unseen cinema: "Unknown White Male"

In June I cut out the one-paragraph reviews of two movies, Duck Season from Mexico, and Unknown White Male from the UK.

More than 50 times I have gone to one of four video stores and loooked for Unknown White Male but never found it until last night, October 13. In the meantime, I have seen more than 50 movies, of which the best were The Return (Russia), All the Real Girls (USA), Spring, Summer . . . (South Korea), Turtles Can Fly (Iran-Iraq), I Can’t Sleep (France), New York Doll (USA), L’Enfant (Belgium), Out of Bounds (USA), Proposition (Australia), Matador (USA), Water (India), Ballad of a Soldier (Russia), Umberto D. (Italy) and The Three Burials of Melquies Estrada (USA).

The worst films were Down in the Valley (USA), Don’t Come Knocking (USA), The King (USA), Eight Below (USA), Easy (USA), 2046 (Taiwan), Harvest doc on Neil Young (USA), Xiu Xiu (China), Notorious Bettie Page (USA), and Sidney Pollack’s movie about Frank Gehry (USA).

During this time, I have been reading or listening to books on evolutionary biology, memory, and architecture. Particularly Nicholas Wade (Before the Dawn) on mitochondrial and X-chromosome tracking, John Gribbin (The Third Chimpanzee), Gleick on Feynman, E.O. Wilson (On Human Nature), and Louis Althusser (Future Looks Like Forever), Laura Huxley on husband Aldous, and Alex Waugh (Time). Bill Bryson (Short History), Hawking (Nutshell) and Daniel Boorstin (Cleopatra’s Nose) also figure during this period.

I saw Massive Attack, and was appalled. The band was terrible. I went home that night and worked 16 hours on a music piece (I should write rhythm piece) just to do something better than Massive Attack, immediately. I saw Roger Waters do Dark Side of the Moon, and was bored. I saw Old Medicine Crow Band and was inspired by how time and place influences memory, since I’d seen them first on the street in Mardi Gras 2001, and now in a theatre with a different vibe.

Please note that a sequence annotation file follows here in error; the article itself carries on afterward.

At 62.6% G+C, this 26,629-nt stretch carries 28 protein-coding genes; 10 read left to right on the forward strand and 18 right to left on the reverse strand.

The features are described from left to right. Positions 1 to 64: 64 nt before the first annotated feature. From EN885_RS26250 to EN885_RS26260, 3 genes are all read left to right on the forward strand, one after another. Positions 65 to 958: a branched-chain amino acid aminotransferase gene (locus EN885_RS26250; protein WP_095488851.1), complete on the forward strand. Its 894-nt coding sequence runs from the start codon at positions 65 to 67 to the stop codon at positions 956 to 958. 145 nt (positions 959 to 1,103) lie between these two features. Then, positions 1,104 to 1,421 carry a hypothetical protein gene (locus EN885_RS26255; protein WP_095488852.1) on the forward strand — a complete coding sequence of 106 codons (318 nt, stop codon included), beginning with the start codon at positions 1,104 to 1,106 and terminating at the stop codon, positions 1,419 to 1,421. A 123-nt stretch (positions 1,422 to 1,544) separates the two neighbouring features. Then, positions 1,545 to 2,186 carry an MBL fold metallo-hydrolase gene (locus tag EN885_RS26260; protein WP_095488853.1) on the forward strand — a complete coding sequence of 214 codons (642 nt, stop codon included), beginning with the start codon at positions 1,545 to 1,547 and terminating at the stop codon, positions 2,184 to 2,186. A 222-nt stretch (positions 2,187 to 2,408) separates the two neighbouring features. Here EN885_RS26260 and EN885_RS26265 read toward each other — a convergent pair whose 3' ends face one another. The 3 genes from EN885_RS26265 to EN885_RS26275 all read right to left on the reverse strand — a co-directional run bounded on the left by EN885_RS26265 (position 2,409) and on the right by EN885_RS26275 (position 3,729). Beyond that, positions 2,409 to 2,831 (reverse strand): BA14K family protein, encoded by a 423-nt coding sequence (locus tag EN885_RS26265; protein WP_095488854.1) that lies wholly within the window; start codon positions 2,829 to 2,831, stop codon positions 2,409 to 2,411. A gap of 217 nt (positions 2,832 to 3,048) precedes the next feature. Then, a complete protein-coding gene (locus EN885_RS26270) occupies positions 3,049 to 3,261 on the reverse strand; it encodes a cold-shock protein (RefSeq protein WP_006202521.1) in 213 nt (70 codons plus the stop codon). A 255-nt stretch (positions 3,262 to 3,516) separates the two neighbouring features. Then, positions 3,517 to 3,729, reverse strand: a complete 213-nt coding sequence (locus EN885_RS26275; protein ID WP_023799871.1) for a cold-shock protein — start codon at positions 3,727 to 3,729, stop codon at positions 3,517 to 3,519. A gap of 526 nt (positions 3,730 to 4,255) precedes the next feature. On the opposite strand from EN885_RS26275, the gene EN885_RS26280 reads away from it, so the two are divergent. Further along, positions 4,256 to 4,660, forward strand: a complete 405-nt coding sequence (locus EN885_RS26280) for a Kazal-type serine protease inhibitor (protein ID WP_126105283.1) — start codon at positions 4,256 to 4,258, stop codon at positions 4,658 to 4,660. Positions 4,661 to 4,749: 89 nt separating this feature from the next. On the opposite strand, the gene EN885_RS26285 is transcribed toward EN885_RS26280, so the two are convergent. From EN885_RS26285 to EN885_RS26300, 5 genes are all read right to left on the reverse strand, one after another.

All of these things collided with my own sense of creativity and self during the time I read about Unknown White Male until last night, when I actually saw the movie. Even if I think it is fake, more art than truth, the movie will exercise immediate influence on the editing I will do to video over the course of the next three weeks. Am I inspired by the movie? Yes. I will recommend it to everyone, and not say whether I think the movie is a fake. Anyone who sees it and is told beforehand that it might be fake will have a different experience than I did last night, when who I am and what I do were so scathingly questioned during the course of three hours. The long version of the sand dunes sequence included on the DVD was absolutely brilliant; all visual art, nothing about Doug Bruce, intense colorizing and processing, simply beautiful, and I will take aim at it the same way I did at Massive Attack.

And then I get the text from you last night, of course from you. Few other people care so much about themselves, as artists or as human beings, as you and I do, so of course a movie about extreme selfishness (anti-altruism) is fascinating and attractive to both of us. Very funny that the world and all the trillions of trillions of thoughts and artistic impulses synapsizing over its surface should still be so perfectly structured to result in this e-mail from me to you, right now, with that movie still crackling in our nostrils.

I last e-mailed you on June 12, a Monday, about the ridiculousness of myspace. The one-paragraph review of Unknown White Male appeared on the previous Sunday in the LA Times’ special issue of summer movies to watch. Tight as a nutshell, and just as nourishing.

Neither of us knows what the other is doing, or has done, during that time, and neither of us really cares except to know what the other thinks about what we are doing, and during that exact time this movie about self-abandonment has made its way to last night, and through your text to today to this e-mail now, where I list only my influences and inspirations and absolutely nothing about my endeavours, other than to create a bass line and mood better than Massive Attack’s in a 5-minute piece I call Minor Attack.

How funny.

(From a correspondence with Jonelle Vette)